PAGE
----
Rabindranath Tagore Story&Poem

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A Nandalal Bose illustration for "The Hero", part of the 1913 Macmillan release of The Crescent MoonThe "Sadhana" period, 1891–1895, was among Tagore's most fecund, yielding more than half the stories contained in the three-volume Galpaguchchha, itself a group of eighty-four stories.[18] They reflect upon Tagore's surroundings, on modern and fashionable ideas, and on mind puzzles. Tagore associated his earliest stories, such as those of the "Sadhana" period, with an exuberance of vitality and spontaneity; these traits were cultivated by zamindar Tagore’s life in villages such as Patisar, Shajadpur, and Shilaida.[18] Seeing the common and the poor, he examined their lives with a depth and feeling singular in Indian literature up to that point.[79]

In "The Fruitseller from Kabul", Tagore speaks in first person as a town-dweller and novelist who chances upon the Afghani seller. He channels the longing of those trapped in mundane, hardscrabble Indian urban life, giving play to dreams of a different existence in the distant and wild mountains: "There were autumn mornings, the time of year when kings of old went forth to conquest; and I, never stirring from my little corner in Calcutta, would let my mind wander over the whole world. At the very name of another country, my heart would go out to it ... I would fall to weaving a network of dreams: the mountains, the glens, the forest .... ".[80] Many of the other Galpaguchchha stories were written in Tagore’s Sabuj Patra period (1914–1917; also named for one of Tagore's magazines).[18]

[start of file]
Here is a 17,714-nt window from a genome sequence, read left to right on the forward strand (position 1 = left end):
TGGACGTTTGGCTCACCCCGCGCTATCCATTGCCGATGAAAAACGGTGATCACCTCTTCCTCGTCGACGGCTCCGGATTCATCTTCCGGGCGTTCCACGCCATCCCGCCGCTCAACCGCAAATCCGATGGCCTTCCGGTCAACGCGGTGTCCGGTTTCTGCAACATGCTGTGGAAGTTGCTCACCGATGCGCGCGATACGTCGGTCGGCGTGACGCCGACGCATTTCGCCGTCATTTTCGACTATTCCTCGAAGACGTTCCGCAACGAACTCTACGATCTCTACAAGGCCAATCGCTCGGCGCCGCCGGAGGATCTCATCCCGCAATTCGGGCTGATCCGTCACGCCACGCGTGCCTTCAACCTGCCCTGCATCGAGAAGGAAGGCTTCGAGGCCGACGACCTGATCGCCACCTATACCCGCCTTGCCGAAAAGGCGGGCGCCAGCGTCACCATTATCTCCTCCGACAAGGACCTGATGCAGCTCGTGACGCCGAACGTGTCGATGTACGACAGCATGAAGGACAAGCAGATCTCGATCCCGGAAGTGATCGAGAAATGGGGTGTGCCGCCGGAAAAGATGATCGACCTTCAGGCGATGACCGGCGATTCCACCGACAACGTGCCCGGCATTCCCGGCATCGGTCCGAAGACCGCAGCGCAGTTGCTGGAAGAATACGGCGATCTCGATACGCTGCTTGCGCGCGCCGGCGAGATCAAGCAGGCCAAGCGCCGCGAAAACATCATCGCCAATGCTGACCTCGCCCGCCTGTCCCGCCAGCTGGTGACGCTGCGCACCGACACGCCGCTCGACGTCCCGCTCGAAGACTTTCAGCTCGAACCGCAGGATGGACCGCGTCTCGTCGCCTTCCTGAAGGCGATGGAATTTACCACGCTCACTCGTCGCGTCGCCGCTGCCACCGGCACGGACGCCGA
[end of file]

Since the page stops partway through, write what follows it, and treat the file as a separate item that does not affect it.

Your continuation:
A 1913 illustration by Asit Kumar Haldar for "The Beginning", a prose-poem in The Crescent MoonTagore's Golpoguchchho (Bunch of Stories) remains among Bengali literature's most popular fictional works, providing subject matter for many successful films and theatrical plays. Satyajit Ray's film Charulata was based upon Tagore's controversial novella, Nastanirh (The Broken Nest). In Atithi (also made into a film), the young Brahmin...
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